Normally, a plaintiff who has introduced direct evidence of an occurrence that supports his burden of going forward can avoid a directed verdict. This case illustrates that the court may find that the evidence is contradicted by common sense.
The
Scott
cases raises the questions of what happens if a jury finds the unusual? Or shouldn't the jury be permitted to find the unusual?
The notes after the
Scott
case bring up the issues of judicial notice. Judicial notice is the process by which courts introduce certain facts or factual propositions without any formal proof.
Circumstantial Evidence
United States v. Nelson 419 F.2d 1237
The
Nelson
case deals with the sufficiency of circumstantial evidence in a criminal case. Review the case and create a case brief. Your brief does not have to be lengthy but should cover the useful points discussed in Nelson. Be prepared to turn in your case brief next class.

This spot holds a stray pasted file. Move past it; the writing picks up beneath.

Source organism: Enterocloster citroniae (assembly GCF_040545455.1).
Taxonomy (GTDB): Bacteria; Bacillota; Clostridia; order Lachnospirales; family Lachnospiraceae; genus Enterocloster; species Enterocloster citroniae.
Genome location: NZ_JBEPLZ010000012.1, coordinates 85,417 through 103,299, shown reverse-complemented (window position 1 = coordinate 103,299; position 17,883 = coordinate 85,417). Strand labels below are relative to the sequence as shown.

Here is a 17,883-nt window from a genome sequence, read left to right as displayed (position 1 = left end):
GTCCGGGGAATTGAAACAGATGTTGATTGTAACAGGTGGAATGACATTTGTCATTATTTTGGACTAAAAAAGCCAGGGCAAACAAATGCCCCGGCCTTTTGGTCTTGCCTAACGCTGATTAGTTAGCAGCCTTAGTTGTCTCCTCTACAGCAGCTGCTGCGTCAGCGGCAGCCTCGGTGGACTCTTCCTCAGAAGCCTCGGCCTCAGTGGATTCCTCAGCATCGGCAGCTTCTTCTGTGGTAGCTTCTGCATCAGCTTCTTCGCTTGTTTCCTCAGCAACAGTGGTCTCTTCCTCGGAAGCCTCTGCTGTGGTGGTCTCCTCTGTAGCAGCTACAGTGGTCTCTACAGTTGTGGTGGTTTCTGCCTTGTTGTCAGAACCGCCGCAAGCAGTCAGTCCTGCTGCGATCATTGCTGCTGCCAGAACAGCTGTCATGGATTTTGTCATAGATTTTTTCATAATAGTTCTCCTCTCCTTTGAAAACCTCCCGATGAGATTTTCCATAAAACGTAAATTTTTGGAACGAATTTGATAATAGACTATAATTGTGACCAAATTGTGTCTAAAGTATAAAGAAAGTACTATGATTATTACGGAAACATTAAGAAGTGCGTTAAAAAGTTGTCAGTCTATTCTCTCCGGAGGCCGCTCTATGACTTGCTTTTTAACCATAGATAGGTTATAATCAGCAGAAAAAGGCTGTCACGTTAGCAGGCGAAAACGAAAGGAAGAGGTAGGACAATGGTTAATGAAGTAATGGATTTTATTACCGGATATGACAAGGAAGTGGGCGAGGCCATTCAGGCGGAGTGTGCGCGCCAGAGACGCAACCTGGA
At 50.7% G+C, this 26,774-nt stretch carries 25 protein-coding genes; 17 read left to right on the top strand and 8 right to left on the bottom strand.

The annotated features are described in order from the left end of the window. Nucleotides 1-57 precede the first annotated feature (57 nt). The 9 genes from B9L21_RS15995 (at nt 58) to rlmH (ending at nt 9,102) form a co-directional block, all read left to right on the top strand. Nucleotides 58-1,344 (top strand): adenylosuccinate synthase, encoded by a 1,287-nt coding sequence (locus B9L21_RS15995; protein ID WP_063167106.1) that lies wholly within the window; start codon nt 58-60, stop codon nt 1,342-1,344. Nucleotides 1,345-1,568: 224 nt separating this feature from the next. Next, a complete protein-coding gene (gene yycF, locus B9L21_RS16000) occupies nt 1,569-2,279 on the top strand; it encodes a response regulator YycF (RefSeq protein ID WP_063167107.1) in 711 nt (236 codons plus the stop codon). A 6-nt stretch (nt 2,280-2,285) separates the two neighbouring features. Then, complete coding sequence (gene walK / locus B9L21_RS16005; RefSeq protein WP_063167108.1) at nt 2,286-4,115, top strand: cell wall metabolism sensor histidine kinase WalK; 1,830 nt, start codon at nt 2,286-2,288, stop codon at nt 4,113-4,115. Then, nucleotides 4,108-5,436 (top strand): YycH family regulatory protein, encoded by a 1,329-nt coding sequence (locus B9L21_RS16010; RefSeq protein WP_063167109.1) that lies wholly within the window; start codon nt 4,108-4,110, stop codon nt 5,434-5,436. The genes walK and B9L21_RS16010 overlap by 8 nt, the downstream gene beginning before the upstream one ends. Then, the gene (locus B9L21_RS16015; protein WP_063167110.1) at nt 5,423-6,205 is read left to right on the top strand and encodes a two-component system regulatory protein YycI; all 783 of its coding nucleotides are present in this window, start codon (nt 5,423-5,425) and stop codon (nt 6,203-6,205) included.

Smith v. Bell 153 A.2d 477
This case deals with circumstantial evidence in a civil case. Look at the contrast between the majority and concurring opinions. Who do you think makes the better argument?
Next class we will pick up with the burden of persuasion and will begin Chapter 6.
Circumstantial Evidence
Circumstantial evidence is the proof of facts or circumstances by direct evidence from which you are able to make inferences of other related or connected facts. These are facts that would naturally and logically follow. Going back to the murder hypothetical.
Remember that the prosecutor has a high resolution video (with sound) of the defendant killing the victim. In the video, you see the victim is seated on his front porch reading a book before the defendant approaches and shots the victim in the head. The defense is attempting to put on a claim of self defense. From the video (direct evidence) the jury may infer that the victim did not instigate or otherwise encourage the defendant to shoot him (he was seated, it appeared he was reading, he didn't call out to the defendant, etc). Thus the jury may find that self defense claim is unsuccessful based on circumstantial evidence.